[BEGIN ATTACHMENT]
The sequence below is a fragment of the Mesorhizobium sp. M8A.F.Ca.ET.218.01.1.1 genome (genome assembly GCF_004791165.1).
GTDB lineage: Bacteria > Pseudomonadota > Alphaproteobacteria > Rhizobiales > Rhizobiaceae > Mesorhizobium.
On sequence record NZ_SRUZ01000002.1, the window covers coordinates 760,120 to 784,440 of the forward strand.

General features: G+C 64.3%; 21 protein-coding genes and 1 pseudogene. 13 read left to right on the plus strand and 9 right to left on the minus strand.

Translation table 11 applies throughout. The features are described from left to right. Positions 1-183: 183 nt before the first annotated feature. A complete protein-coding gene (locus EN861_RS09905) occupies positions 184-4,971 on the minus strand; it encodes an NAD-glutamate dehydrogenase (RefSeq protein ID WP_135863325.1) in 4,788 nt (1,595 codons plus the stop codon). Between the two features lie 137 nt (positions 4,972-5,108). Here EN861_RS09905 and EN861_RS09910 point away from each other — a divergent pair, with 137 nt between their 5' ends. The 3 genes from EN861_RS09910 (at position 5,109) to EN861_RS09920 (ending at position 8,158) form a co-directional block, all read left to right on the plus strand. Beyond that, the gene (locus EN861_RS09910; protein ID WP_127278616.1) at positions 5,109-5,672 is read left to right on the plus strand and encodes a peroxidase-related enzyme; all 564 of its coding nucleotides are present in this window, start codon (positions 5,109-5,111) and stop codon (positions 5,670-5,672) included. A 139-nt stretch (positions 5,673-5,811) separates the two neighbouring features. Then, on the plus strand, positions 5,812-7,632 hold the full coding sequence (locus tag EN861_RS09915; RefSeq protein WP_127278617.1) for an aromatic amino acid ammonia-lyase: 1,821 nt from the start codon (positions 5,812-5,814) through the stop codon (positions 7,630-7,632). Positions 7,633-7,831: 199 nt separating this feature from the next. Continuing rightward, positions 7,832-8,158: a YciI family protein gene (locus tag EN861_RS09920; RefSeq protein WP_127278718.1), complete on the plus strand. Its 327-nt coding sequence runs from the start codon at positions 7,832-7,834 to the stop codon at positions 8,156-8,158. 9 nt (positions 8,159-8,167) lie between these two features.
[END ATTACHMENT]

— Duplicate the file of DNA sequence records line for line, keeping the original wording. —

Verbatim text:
The sequence below is a fragment of the Mesorhizobium sp. M8A.F.Ca.ET.218.01.1.1 genome (genome assembly GCF_004791165.1).
GTDB lineage: Bacteria > Pseudomonadota > Alphaproteobacteria > Rhizobiales > Rhizobiaceae > Mesorhizobium.
On sequence record NZ_SRUZ01000002.1, the window covers coordinates 760,120 to 784,440 of the forward strand.

General features: G+C 64.3%; 21 protein-coding genes and 1 pseudogene. 13 read left to right on the plus strand and 9 right to left on the minus strand.

Translation table 11 applies throughout. The features are described from left to right. Positions 1-183: 183 nt before the first annotated feature. A complete protein-coding gene (locus EN861_RS09905) occupies positions 184-4,971 on the minus strand; it encodes an NAD-glutamate dehydrogenase (RefSeq protein ID WP_135863325.1) in 4,788 nt (1,595 codons plus the stop codon). Between the two features lie 137 nt (positions 4,972-5,108). Here EN861_RS09905 and EN861_RS09910 point away from each other — a divergent pair, with 137 nt between their 5' ends. The 3 genes from EN861_RS09910 (at position 5,109) to EN861_RS09920 (ending at position 8,158) form a co-directional block, all read left to right on the plus strand. Beyond that, the gene (locus EN861_RS09910; protein ID WP_127278616.1) at positions 5,109-5,672 is read left to right on the plus strand and encodes a peroxidase-related enzyme; all 564 of its coding nucleotides are present in this window, start codon (positions 5,109-5,111) and stop codon (positions 5,670-5,672) included. A 139-nt stretch (positions 5,673-5,811) separates the two neighbouring features. Then, on the plus strand, positions 5,812-7,632 hold the full coding sequence (locus tag EN861_RS09915; RefSeq protein WP_127278617.1) for an aromatic amino acid ammonia-lyase: 1,821 nt from the start codon (positions 5,812-5,814) through the stop codon (positions 7,630-7,632). Positions 7,633-7,831: 199 nt separating this feature from the next. Continuing rightward, positions 7,832-8,158: a YciI family protein gene (locus tag EN861_RS09920; RefSeq protein WP_127278718.1), complete on the plus strand. Its 327-nt coding sequence runs from the start codon at positions 7,832-7,834 to the stop codon at positions 8,156-8,158. 9 nt (positions 8,159-8,167) lie between these two features.